I was interested to read an excellent article called Pre-nuptial agreements – a rethink required in this month’s Family Law journal. By Christopher Sharp QC of St John’s Chambers in Bristol, it contains an interesting review of the law in that area.
He begins with the famous case of Hyman v Hyman in 1929, where the House of Lords ruled that two parties could not agree to exclude the jurisdiction of the court, a position which remains to this day.
It means that in England and Wales, a prenuptial agreement will not be automatically upheld. Instead, an agreement of this kind is a matter for the court to take into account.
Since then various cases have sounded judicial warning bells, with judges questioning this approach, while informed judicial thinking has no doubt helped to shape the recent reference to the Law Commission who are examining whether a change of law is required to make these types of agreement automatically legally binding.
Mr Sharp canters through current law, including some well known cases such as Crossley v Crossley,(2008) 1FLR1467, where predictably the Court of Appeal indicated it was likely they would uphold the agreement, recognising that each party was in their own right a multi-millionaire, several times married and divorced. As I have previously posted, unfortunately the court only had the opportunity to withness intitiall skirmishes, as Mrs Sangster did not wait for the final ruling before abandoning her challenege.
It is clear that parties to a PNA should not assume they are unlikely to be upheld. To the contrary, it seems clear that PNA’s will be upheld – or at least parts of them -provided they are not unreasonable.
For example, In Ella -v- Ella (2007) 2 FLR 35 the PNA stated that in the event of a dispute, Israeli law would apply. Although the couple were resident in England at the time of the divorce, they had married in Tel Aviv and retained close links with Israel. The English court ordered the divorce to be heard in Israel, even though the PNA had been drafted by the husband’s lawyers and the wife had received no independent legal advice.
The issue of fairness in drafting the PNA was at issue in K-v-K (2003) 1FLR120, where the wife was pregnant at the time she signed the PNA. From a religious background and desperate to marry as a consequence of the pregnancy, she entered into the agreement with her future husband, on less than beneficial terms although she was at the time legally advised. When the marriage ended, she was held substantially to the terms of the PNA. Her pregnancy apparently was not regarded as sufficient to nullify the finding “she signed it without pressure.”
Contrasting opinion prevailed in J-v-J (2004) 1FLR1042, where the PNA, which was signed on the eve of his wedding without full legal advice to the future wife, was not upheld. The court felt that the husband’s actions in hiding his assets, and the PNA not having regard for the arrival of children, rendered it without force.
Mr. Sharp advises how best to ensure that if a court has to reach a decision upon such an agreement, how the agreement can be effective. A wide range of factors have been identified as pertinent, ranging from duress, time, disclosure, independent and competent legal advice beforehand, to the provision for regular reviews and equality of bargaining power.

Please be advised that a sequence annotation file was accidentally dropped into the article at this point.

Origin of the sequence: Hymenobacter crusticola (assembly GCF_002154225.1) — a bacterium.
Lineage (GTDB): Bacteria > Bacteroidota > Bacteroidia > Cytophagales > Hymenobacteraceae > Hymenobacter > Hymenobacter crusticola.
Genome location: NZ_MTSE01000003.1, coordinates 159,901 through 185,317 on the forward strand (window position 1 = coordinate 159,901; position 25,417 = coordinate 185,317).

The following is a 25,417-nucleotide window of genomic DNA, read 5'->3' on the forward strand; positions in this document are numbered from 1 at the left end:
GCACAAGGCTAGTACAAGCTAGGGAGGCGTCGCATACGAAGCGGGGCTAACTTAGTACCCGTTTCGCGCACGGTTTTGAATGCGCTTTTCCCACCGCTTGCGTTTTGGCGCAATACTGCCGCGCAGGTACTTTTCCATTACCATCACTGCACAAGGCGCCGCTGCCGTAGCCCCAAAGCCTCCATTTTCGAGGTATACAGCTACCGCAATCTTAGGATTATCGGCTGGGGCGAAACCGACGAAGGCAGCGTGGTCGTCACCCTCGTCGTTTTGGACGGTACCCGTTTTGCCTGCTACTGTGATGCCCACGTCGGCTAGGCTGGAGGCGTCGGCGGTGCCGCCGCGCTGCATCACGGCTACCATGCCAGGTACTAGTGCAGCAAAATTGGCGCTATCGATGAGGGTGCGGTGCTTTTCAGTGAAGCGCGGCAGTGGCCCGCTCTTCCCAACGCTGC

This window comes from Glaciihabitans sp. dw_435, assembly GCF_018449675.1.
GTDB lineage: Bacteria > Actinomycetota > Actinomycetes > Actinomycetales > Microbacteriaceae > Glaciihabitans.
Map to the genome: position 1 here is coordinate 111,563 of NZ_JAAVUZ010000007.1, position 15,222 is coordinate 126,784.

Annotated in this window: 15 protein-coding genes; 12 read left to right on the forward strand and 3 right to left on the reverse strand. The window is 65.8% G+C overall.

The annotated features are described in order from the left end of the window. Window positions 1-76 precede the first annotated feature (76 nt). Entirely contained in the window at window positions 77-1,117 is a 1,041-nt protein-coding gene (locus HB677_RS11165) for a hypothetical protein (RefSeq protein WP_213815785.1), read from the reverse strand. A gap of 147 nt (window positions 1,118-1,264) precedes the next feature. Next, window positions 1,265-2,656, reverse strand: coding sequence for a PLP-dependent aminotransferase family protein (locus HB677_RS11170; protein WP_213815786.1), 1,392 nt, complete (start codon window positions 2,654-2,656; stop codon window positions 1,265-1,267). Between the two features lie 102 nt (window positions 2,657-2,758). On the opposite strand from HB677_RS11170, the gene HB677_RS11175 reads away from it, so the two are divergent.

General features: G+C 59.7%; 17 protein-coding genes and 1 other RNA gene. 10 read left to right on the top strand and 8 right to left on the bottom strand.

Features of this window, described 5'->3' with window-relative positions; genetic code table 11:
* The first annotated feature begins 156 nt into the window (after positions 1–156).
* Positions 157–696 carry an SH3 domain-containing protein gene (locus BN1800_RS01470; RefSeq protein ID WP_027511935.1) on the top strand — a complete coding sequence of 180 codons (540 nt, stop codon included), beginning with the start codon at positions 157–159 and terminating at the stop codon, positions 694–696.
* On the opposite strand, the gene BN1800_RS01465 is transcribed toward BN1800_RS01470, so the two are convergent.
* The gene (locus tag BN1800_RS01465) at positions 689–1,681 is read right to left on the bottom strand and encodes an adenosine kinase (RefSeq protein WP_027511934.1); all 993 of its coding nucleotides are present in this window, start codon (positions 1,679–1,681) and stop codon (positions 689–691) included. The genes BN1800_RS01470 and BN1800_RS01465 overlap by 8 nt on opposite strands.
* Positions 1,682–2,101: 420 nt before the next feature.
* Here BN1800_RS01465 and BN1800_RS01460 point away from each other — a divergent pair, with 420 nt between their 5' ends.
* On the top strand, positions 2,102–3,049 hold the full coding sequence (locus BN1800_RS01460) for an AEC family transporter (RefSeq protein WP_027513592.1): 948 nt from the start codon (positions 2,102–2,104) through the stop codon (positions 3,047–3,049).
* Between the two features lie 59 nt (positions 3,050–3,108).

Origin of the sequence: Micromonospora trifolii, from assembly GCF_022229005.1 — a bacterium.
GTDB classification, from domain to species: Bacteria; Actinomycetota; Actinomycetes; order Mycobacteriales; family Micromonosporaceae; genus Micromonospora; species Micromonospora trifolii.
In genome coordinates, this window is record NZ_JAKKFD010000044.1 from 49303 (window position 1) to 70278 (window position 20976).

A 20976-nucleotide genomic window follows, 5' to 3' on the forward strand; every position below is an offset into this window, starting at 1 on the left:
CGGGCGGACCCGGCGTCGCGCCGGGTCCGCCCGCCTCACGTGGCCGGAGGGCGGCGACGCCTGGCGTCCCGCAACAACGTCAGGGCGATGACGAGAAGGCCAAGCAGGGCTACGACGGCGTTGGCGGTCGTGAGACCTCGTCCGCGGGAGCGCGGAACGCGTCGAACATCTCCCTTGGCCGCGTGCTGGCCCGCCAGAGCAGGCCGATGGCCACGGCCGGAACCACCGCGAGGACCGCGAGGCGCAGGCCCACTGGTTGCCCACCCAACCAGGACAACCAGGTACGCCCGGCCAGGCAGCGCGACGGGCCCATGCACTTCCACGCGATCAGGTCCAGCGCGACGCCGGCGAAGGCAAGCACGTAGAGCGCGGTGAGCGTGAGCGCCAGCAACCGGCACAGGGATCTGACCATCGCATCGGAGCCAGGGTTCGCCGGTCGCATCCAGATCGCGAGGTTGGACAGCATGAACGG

He adds that as there is no certainty that a PNA will be upheld, because they are not automatically legally binding people have to resort to litigation to test them. I would argue this is a positive process, as the Court retains its right to consider the terms within the context of an overall s25MCA 1973 exercise, in pursuit of a fair result for both parties.
It is certainly my experience that with very few exceptions indeed, (such as previously divorced parties of equal wealth wishing to protect their respective children’s inheritances) PNA’s are by their very nature manifestly unfair and biased in favour of the paying party, otherwise they become redundant. They are signed at a time when the weaker party is emotionally unfit to act and by then his or her hands are tied;- they don’t want to jeopardize the marriage, especially if the wedding date is almost upon them.
It is becoming commonplace to require at least three weeks before the wedding for a PNA to be signed, as an acceptable time limit. Yet three weeks before a wedding, a great deal of arrangements have already been made – the guest list is complete, the honeymoon is booked, the dress purchased, the flowers, the reception, the food and drink all paid.
In other words, three weeks before the wedding, the not insubstantial costs have already been incurred – it is not is not nearly long enough in advance of the wedding and for the weaker party, worried about the legal consequences of jeopardizing the commercial arrangements for the wedding, it is far easier to concede and sign, than not.
Arguments have been made that the PNA should form a “bridge” between civil and family proceedings with automatic legal recognition of a PNA. However, in commercial transactions both parties are not emotionally tied, they negotiate at arm’s length and importantly, for value;- both stand to gain from the deal. In the case of a PNA, the weaker party stands to lose and would do so twice over if a legal hurdle were put in place.
Furthermore it is argued, we should bring our law in line with other member states of the EU and accept them as a part of our family law framework? I don’t see why we should – we retain our independent thinking in relation the rest of our family law, so why harmonise here?
Finally, should a PNA be legally binding because of social concern that marriage is declining? Does the fact that PNA’s are not automatically binding stop people getting married?
I would say not. Rather I believe it is far better that fairness which is the aim of our family law arising out of our peculiarly English championing of the underdog, stays that way.